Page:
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SYDNEY, Jan 30 (Reuters) - Australian shares lost 0.9 percent on Thursday after Wall Street dropped overnight as the U.S. Federal Reserve decided to continue tapering its bond-buying programme.
A slump in Australia’s Treasury Wine Estates Ltd also dragged on the market. It fell 17.5 percent to a near two-year low of A$3.76, after downgrading its full-year earnings guidance by almost a fifth on weak demand in China and stiff competition in its home market.
The ‘Big Four’ banks all posted losses with Commonwealth Bank of Australia, the country’s biggest bank by market capitalisation, and Westpac Banking Corp both falling 0.9 percent. Mid-cap Bendigo and Adelaide Bank Ltd slipped 0.3 percent.
U.S. stocks dropped more than 1 percent overnight, after the Federal Reserve stuck with its plan to scale back stimulus by another $10 billion even in the midst of emerging market turmoil.
The S&P/ASX 200 index lost 45.4 points to 5,183.6 by 0051 GMT, after touching a session low of 5,161.5. The benchmark rose 1 percent on Wednesday.
“Markets continued to be concerned that Fed tapering may trigger ongoing volatility in some emerging currencies as investors withdraw funds from those markets,” noted Chay Flack, an equities dealer at CMC Markets Stockbroking.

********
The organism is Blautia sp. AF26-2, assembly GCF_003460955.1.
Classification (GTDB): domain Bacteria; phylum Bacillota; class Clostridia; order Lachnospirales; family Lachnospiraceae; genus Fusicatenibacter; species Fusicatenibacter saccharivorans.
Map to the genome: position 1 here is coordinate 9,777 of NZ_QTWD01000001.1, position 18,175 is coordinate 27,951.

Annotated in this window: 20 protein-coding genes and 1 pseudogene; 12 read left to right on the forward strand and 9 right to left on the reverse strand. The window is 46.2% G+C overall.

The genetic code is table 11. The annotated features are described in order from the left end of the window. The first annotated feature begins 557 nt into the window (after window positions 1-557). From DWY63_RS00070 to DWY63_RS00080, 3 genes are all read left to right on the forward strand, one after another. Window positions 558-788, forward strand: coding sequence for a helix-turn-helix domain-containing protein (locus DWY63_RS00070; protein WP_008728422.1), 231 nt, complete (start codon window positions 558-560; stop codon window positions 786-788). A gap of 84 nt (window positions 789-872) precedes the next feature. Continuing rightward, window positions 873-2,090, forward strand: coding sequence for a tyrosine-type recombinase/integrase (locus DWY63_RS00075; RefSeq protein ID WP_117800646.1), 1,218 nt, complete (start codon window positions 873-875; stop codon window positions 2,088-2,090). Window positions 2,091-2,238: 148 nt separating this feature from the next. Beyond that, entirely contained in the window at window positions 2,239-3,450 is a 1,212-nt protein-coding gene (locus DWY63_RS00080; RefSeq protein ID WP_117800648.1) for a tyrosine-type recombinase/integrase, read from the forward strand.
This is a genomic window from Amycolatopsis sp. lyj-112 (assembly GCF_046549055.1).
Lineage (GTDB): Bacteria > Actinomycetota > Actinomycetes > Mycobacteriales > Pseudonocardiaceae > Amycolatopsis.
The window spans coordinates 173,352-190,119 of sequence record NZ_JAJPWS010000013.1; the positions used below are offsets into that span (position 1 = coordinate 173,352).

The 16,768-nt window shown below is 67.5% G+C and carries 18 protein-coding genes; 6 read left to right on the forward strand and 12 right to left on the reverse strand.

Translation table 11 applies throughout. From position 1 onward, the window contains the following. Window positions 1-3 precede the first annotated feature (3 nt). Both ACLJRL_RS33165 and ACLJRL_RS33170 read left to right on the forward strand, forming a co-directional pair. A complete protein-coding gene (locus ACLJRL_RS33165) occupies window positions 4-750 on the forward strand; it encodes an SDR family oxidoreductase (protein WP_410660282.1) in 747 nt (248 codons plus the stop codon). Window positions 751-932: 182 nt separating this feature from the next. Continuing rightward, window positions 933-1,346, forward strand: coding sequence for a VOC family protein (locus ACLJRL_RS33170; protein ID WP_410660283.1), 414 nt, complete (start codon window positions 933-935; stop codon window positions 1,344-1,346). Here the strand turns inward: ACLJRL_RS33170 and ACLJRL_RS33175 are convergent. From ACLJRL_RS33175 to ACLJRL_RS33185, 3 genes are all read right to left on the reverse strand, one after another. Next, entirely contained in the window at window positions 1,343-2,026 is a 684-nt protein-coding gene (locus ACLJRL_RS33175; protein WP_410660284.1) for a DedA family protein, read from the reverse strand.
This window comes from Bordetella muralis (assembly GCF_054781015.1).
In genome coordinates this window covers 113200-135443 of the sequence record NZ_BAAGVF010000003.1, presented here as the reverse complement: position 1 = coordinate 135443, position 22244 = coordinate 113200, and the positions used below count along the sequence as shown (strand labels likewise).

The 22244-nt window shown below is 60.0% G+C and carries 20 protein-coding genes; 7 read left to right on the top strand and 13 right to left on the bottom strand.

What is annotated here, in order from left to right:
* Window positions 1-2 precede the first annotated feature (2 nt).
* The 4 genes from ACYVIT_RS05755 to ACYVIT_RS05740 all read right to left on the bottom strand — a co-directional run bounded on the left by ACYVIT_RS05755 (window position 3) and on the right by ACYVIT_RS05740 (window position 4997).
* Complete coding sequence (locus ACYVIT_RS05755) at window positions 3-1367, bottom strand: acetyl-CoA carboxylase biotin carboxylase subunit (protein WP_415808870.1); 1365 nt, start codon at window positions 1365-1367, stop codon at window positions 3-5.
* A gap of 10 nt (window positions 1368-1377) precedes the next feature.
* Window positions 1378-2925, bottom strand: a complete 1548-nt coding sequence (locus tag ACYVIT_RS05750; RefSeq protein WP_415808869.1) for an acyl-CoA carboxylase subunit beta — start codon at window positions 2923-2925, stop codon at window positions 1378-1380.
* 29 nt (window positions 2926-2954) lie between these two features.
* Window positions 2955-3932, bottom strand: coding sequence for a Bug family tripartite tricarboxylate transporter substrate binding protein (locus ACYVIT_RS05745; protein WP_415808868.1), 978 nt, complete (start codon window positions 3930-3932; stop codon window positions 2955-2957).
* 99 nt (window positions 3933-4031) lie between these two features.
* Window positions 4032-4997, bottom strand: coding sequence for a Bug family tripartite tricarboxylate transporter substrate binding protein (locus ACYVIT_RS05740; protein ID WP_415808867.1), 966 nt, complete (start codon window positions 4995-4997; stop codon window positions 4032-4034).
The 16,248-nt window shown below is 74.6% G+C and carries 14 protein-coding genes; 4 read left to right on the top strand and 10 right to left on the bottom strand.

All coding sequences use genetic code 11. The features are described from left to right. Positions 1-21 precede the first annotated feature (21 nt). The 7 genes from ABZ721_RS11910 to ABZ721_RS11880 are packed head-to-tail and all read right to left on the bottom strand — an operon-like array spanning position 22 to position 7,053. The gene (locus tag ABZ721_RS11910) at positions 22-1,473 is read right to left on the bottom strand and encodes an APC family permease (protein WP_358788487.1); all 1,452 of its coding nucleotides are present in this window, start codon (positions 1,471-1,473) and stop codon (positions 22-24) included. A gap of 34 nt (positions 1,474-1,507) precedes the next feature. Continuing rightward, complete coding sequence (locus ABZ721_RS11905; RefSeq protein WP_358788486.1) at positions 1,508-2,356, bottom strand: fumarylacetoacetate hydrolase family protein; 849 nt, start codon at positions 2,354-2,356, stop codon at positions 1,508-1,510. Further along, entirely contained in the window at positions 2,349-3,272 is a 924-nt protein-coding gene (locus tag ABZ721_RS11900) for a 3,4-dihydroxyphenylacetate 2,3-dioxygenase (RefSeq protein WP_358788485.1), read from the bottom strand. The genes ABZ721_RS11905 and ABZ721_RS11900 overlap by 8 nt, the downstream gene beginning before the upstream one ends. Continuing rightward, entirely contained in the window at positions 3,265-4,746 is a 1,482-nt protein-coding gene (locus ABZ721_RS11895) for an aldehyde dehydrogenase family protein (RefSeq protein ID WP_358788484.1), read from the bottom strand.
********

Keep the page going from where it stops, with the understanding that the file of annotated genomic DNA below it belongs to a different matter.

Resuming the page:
“Tapering will be an ongoing theme throughout the year.”
The ASX has had a spiritless start to the year, falling 3.2 percent so far in January as slowing growth in China and fears over Fed tapering have led investors to step away from equities.
Australia’s sharemarket has slightly outperformed the broader region, with MSCI’s broadest index of Asia-Pacific shares outside Japan losing 5 percent over the month.
Major resource stocks were in freefall as spot iron ore hovered near the lows seen in July, pressured by weaker steel prices in top consumer China, and as trading activity winds down ahead of the Lunar New Year.
Bluechip miner BHP Billiton Ltd lost 0.9 percent while rival Rio Tinto Ltd slipped 0.5 percent. Iluka Resources Ltd dropped 1.5 percent.
The market’s only reprieve was gold, which rose in choppy trade as global equities slumped. Newcrest Mining Ltd added 0.6 percent while Beadell Resources Ltd climbed 4.3 percent.
Navitas Ltd lost 2.3 percent after the education services provider reported its net profit after tax at A$36.1 million, an increase of 3 percent. However, the company said student numbers had fallen in its Asia and African colleges.
Beach Energy Ltd fell 2.1 percent after reporting December quarter revenue of A$173 million, compared to A$287 million in the previous corresponding period.
New Zealand’s benchmark NZX 50 index shed 0.8 percent to 4,841.4.
Reporting by Thuy Ong; Editing by Eric Meijer